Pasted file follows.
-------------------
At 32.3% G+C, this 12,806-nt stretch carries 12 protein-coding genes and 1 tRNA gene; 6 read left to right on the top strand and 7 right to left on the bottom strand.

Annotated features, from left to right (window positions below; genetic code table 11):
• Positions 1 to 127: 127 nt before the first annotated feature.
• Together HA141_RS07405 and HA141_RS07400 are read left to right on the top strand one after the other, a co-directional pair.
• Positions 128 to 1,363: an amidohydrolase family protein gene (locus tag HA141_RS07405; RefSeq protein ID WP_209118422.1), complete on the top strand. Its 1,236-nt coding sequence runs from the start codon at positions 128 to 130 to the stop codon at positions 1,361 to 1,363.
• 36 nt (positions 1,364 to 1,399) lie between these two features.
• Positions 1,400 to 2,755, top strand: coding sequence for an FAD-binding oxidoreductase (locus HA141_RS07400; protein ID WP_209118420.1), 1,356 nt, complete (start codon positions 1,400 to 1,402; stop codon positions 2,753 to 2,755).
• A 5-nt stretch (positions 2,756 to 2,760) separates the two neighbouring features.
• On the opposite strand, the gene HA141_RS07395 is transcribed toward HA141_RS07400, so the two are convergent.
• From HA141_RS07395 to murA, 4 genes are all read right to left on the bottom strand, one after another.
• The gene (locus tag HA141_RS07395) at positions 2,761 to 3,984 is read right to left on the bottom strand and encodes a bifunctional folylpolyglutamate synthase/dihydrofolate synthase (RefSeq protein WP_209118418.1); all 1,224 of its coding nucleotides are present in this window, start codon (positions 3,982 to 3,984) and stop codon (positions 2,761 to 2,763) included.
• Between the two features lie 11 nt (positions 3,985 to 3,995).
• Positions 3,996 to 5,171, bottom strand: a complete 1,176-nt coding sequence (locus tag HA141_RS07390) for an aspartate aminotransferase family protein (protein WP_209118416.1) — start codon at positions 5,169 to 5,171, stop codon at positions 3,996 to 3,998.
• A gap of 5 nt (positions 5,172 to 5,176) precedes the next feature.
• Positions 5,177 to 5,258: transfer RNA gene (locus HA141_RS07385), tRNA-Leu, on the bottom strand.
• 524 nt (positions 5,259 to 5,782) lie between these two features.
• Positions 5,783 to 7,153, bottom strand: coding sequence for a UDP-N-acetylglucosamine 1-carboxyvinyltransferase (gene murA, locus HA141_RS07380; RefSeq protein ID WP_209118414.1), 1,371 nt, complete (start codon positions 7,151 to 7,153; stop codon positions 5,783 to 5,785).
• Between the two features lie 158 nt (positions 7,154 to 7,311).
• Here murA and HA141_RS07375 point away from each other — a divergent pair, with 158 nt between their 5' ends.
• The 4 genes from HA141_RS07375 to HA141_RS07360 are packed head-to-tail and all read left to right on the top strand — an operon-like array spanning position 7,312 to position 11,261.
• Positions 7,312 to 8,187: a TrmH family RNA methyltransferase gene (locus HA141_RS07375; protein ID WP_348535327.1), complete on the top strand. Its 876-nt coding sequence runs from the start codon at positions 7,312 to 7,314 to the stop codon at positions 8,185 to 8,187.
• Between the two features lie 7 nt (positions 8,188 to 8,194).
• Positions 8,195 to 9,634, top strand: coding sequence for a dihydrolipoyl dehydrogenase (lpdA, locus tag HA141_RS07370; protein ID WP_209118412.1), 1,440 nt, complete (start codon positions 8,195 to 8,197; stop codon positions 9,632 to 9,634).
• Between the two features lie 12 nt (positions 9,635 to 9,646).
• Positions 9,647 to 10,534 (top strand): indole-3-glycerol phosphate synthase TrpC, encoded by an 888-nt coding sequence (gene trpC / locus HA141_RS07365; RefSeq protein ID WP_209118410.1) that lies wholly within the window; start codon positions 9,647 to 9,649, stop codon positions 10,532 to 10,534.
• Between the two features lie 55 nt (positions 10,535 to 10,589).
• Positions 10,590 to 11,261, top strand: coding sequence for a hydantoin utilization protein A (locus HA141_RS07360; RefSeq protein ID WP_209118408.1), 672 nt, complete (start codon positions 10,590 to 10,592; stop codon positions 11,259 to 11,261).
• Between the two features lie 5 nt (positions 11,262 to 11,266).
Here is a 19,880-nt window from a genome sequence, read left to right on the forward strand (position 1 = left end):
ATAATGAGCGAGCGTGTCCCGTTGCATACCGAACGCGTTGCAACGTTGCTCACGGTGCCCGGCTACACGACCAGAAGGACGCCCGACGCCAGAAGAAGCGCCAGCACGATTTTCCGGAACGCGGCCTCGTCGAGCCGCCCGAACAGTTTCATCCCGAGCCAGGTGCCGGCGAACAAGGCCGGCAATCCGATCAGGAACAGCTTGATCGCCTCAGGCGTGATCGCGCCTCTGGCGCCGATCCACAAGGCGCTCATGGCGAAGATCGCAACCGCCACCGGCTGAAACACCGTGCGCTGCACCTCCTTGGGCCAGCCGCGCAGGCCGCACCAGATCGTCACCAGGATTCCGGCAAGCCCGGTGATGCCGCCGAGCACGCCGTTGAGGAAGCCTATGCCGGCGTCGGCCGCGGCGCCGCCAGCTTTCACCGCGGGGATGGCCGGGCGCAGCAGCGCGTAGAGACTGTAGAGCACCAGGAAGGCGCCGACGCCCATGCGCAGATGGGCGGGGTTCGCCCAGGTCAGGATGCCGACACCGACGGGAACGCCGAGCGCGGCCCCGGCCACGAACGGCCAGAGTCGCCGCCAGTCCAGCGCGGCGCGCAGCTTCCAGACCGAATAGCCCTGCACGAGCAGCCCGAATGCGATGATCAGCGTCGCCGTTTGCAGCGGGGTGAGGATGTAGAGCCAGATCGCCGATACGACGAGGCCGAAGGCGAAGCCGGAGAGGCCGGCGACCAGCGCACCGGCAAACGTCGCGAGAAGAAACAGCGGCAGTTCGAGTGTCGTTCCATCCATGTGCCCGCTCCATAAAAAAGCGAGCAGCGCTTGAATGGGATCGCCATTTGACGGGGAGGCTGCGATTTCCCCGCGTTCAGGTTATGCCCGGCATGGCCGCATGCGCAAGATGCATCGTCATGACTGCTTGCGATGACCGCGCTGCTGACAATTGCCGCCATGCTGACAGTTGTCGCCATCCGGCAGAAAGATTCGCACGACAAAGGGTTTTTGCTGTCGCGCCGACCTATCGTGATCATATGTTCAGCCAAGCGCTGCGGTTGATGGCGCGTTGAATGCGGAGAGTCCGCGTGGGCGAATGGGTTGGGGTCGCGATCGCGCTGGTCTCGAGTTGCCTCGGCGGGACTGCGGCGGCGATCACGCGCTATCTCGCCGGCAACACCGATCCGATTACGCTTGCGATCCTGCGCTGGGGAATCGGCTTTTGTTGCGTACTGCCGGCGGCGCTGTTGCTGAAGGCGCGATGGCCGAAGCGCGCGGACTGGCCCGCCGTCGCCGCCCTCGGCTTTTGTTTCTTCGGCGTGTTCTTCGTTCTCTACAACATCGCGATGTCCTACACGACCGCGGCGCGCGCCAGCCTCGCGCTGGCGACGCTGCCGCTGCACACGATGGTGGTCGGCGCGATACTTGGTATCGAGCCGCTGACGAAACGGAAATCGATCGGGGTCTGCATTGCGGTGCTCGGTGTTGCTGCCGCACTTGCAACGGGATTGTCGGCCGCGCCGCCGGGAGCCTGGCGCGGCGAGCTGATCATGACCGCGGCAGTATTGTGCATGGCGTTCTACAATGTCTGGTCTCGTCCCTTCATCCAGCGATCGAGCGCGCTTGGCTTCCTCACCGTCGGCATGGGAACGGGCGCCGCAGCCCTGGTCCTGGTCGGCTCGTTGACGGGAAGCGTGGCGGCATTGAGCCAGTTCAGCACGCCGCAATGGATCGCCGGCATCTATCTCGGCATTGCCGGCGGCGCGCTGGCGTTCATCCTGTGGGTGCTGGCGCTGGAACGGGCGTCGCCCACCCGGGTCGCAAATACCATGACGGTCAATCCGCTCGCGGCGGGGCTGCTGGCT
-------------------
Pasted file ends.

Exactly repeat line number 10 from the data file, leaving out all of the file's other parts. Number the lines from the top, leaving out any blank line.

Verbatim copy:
• From HA141_RS07395 to murA, 4 genes are all read right to left on the bottom strand, one after another.